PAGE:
FAO: Water scarcity may become next world crisis

Monday, January 26, 2009

Water scarcity may become the next world crisis, according to Pasquale Steduto, chief of the UN Food and Agriculture Organization's (FAO) water development and management unit, FAO reported in a release.

A total of 2.6bn people lack access to sanitation in the world, while 1.1bn lack access to clean water and 1.2bn live in areas where water is scarce.

"We have to radically rethink our ideas about the relationship between food, water and the environment if we are to deal with water scarcity and achieve the Millennium Development Goals targets," he added.

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Worldwide government representatives, water companies and experts will meet in Istanbul, Turkey on March 16-22 for the World Water Forum, during which a global action plan to guarantee the sustainability of water resources will be discussed.

To prepare for the event, Latin American government representatives met in Uruguayan capital Montevideo in September last year.

These regional authorities plan to raise issues such as the sustainability of hydrological resources; irrigation; industrial water use; sewage and industrial wastewater treatment; and the expansion of potable water and sanitation, an official from Uruguay's housing, land management and environment ministry told BNamericas.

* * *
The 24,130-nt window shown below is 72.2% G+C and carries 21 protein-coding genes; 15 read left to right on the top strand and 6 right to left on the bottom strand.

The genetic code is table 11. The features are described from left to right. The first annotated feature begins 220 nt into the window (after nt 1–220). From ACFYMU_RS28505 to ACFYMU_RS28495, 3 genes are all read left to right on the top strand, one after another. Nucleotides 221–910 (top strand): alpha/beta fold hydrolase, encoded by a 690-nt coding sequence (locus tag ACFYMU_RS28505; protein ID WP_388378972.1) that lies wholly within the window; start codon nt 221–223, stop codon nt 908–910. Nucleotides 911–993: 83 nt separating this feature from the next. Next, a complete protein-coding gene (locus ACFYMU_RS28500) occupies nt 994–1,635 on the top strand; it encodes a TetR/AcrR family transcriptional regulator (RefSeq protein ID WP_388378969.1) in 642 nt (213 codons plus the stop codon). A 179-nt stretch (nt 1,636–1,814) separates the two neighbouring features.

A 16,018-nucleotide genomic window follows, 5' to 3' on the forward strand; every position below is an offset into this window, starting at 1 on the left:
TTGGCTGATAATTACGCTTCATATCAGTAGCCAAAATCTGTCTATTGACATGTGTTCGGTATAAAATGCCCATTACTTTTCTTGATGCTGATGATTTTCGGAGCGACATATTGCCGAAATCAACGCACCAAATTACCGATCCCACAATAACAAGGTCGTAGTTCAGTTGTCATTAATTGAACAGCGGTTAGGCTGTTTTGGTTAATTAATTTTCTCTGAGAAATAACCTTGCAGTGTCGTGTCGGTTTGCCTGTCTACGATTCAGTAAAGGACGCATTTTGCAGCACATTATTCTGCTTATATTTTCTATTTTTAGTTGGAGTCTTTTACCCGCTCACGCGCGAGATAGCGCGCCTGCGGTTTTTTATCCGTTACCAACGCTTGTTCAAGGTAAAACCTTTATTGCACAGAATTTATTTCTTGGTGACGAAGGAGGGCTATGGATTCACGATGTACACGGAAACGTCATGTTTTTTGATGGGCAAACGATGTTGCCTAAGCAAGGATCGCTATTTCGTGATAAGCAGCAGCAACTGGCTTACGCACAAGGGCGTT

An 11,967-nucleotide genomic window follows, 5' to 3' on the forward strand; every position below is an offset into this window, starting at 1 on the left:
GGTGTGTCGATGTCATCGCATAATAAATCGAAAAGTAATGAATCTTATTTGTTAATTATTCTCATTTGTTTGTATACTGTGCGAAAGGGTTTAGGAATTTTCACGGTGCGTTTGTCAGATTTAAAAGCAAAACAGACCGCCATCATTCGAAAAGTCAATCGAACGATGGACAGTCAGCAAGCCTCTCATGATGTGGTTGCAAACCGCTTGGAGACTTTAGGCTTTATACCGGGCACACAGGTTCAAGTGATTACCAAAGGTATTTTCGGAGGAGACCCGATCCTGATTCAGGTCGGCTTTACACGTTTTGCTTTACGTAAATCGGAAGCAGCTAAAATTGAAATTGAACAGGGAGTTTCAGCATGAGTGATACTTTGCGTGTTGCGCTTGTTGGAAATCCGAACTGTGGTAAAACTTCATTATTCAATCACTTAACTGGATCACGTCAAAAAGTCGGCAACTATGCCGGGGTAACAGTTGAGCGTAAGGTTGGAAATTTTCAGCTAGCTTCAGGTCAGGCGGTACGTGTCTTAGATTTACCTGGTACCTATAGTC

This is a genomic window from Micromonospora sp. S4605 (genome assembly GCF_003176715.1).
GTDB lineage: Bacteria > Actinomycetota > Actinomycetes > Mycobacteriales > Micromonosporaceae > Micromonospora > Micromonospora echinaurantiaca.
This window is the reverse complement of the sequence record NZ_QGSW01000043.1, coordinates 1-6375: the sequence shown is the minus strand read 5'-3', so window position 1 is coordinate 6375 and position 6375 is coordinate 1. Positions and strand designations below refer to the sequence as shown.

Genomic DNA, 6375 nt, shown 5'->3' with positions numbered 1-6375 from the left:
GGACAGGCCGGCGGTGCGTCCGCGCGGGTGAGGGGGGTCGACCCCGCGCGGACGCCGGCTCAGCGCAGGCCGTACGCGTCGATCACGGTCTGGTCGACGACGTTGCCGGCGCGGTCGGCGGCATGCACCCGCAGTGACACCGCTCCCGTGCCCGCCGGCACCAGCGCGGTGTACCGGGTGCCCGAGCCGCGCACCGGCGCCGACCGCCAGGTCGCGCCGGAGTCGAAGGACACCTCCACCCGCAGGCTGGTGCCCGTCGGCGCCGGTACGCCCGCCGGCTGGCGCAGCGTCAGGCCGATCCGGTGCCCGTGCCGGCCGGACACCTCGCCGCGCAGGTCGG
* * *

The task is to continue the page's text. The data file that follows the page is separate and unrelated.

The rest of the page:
The region's main concern is the adequate use of hydrological resources in agriculture and cattle production, especially in light of the drought currently affecting the Southern Cone, the official said.

Since irrigation is such a major issue, legislators and authorities are evaluating the Chilean model whereby the government has implemented a legal framework that controls the distribution of water resources among industrial and agricultural users, the official added.

"Agriculture accounts for around 90% of the consumption of the freshwater and is by far the biggest water user. Generally, it takes between 2,000-5,000l of water to grow enough food for one person per day," Alexander Müller, FAO assistant director-general of the natural resources management and environment department, said in the release.

Because irrigation consumes such a large amount of freshwater, increasing water productivity in agriculture is likely to free significant amounts of water for other uses. If agricultural yields can be maintained with a 1% decline in water consumption, this would translate into a 10% increase in water availability for other sectors, the release said.

Delegates from more than 60 countries met in Rome from January 21-23 to continue negotiations on a global plan of action for adapting to global changes that affect how countries manage freshwater resources.